ST. LOUIS • Allegations of drinking on duty have been filed against two officers who were at the house when officer Katlyn Alix was killed last week, the Post-Dispatch has learned.
Lt. William Brown alleges in a disciplinary document that Officer Nathaniel Hendren "recklessly discharged a firearm resulting in the death of another officer," and that Hendren and his partner Patrick Riordan "consumed alcoholic beverages while on-duty," according to the document obtained by the Post-Dispatch.
Hendren has been charged with involuntary manslaughter, and armed criminal action after police say he fatally shot off-duty officer Katlyn Alix, 24, while he was on-duty in the early morning hours on Jan. 24.
Attorney James Towey said Thursday that his client, Riordan, "blew all zeroes" when he was given a breath test after the shooting. Riordan told investigators that he had taken "a few sips of a beer" while at Hendren's house, Towey said.
"He poured the rest out in a kitchen sink, leaving the can by the sink, and that should be confirmed by crime scene photos," Towey said, declining to answer any further questions.
Hendren's attorney, Talmage Newton IV, said Thursday night that he could not comment on the results of Hendren's alcohol and drug screen because he did not have the results. He accused the police department and circuit attorney's office of "providing information to everyone but me."
Hendren and Alix were taking turns pointing a revolver at each other at Hendren's home in the 700 block of Dover Place when she was shot, court records say. Hendren loaded the weapon with one bullet, according to the charging document.
On the night of the shooting, sources say Hendren and Riordan reported for roll call at 10:50 p.m. at the South Patrol substation on Sublette Avenue. Their beat was bordered by Manchester Avenue on the south, Hampton Avenue on the east, McCausland Avenue on the west and Highway 40 (Interstate 64) to the north.
Hendren and Riordan, both 29, took Alix to St. Louis University Hospital after she was shot in the chest, calling dispatchers from their police radios at 12:56 a.m. Alix was pronounced dead at 1:07 a.m.
Brown filed the allegations of misconduct at 1:30 a.m. Jan. 24, according to the documents obtained by the Post-Dispatch.
He alleged that Hendren violated the department's policy on Standards of Conduct, which states, in part, "Any conduct unbecoming to a member which is contrary to the good order and discipline of the Department, on or off duty."
Brown also accused Hendren and Riordan of violating the department's alcohol policy, which states, in part, "No employee shall report for duty or remain on duty with an alcohol concentration of .04 or greater. Moreover, no employee shall consume alcohol while on duty and/or engaged in city business. This includes a prohibition on alcohol consumption during the entire work period, including, but not limited to lunch and dinner breaks."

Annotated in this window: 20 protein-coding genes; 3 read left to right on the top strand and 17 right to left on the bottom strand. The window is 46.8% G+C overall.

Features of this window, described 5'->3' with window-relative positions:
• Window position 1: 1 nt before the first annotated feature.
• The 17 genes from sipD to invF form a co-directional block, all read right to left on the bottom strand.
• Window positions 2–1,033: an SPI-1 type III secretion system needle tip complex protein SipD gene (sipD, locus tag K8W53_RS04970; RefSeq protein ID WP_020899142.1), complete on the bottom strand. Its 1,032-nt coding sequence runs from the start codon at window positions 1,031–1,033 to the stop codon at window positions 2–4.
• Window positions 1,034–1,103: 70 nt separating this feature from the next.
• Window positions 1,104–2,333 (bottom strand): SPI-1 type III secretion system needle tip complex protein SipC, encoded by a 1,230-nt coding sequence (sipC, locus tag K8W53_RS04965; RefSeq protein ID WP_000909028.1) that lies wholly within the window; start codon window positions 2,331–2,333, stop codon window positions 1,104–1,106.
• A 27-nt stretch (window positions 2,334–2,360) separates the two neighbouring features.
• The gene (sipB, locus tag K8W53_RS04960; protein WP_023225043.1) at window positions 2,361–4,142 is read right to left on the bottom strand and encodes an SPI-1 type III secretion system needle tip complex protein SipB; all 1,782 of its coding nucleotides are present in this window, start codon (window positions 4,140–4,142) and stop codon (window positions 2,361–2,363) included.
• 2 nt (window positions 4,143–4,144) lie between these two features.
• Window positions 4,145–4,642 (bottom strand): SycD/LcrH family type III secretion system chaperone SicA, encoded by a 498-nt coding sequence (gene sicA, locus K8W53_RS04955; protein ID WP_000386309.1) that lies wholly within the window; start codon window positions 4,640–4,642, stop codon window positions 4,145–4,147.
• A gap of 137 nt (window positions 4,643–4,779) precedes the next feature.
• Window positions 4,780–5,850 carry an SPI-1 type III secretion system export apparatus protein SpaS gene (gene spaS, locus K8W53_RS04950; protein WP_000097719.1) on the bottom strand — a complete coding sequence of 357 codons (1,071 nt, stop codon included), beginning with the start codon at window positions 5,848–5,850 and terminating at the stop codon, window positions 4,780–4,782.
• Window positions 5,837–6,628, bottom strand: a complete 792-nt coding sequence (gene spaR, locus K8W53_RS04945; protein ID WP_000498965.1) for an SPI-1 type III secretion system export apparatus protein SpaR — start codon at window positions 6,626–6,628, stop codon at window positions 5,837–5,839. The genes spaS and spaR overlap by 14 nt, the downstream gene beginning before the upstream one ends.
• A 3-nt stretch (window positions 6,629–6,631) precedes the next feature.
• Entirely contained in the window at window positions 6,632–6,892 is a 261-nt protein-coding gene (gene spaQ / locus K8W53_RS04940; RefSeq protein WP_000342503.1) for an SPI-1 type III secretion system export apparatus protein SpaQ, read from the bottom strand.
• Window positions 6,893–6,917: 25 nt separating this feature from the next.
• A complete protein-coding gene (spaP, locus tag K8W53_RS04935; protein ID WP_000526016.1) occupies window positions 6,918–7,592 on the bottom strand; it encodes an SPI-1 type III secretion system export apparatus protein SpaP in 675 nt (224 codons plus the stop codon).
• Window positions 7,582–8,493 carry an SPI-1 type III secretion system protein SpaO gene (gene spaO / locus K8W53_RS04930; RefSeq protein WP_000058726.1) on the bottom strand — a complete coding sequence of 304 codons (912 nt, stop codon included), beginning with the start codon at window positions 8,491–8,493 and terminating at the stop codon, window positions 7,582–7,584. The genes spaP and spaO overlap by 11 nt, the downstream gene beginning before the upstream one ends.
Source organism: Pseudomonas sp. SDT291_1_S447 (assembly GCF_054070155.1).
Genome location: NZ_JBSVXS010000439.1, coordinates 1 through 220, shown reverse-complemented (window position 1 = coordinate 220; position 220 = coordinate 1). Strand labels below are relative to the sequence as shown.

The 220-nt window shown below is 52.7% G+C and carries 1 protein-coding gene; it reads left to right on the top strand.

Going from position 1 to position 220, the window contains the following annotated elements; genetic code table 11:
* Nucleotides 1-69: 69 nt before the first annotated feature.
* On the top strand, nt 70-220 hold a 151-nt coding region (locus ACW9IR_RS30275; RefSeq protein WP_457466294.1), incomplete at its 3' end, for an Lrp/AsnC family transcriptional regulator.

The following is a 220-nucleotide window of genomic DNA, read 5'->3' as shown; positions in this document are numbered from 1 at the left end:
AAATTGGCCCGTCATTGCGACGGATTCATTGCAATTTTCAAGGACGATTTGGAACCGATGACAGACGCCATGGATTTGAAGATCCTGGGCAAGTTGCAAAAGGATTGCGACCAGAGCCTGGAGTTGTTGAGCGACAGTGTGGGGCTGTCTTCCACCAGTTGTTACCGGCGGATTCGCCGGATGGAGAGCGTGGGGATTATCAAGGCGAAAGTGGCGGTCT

The department has confirmed only that it has a policy requiring officers be tested for the presence of drugs and alcohol in an officer-involved shooting. Information on whether the policy was followed and any results are "part of the ongoing investigation," according to department spokeswoman Officer Michelle Woodling.
Circuit Attorney Kimberly M. Gardner in a letter released Tuesday questioned whether police tried to block drug and alcohol testing of the two men. The letter to Hayden and Edwards said there was “probable cause at the scene that drugs or alcohol may be a contributing factor in a potential crime.”
Gardner said in the letter that a police lieutenant erroneously told her office that the hospital would not honor a search warrant for the officers’ blood. She also complained that the police department had taken urine and breath tests in a way that she believed would block their use in a criminal prosecution.
Public Safety Director Jimmie Edwards on Tuesday said public employees’ urine and breath tests cannot be shielded from prosecutors the same way incriminating statements can be. He said urine is often used to test for drugs, and said prosecutors, and the public, would find out the results of the screening.
He also called the claim that drugs and alcohol may have been at the scene of Alix’s shooting “a bad assumption” but declined to say more.
Police Chief John Hayden held a news conference Thursday afternoon, the first time he has spoken publicly since a news conference outside the hospital following the shooting.
Hendren's attorney declined to comment on the alcohol allegation.
Katlyn Alix's funeral was Wednesday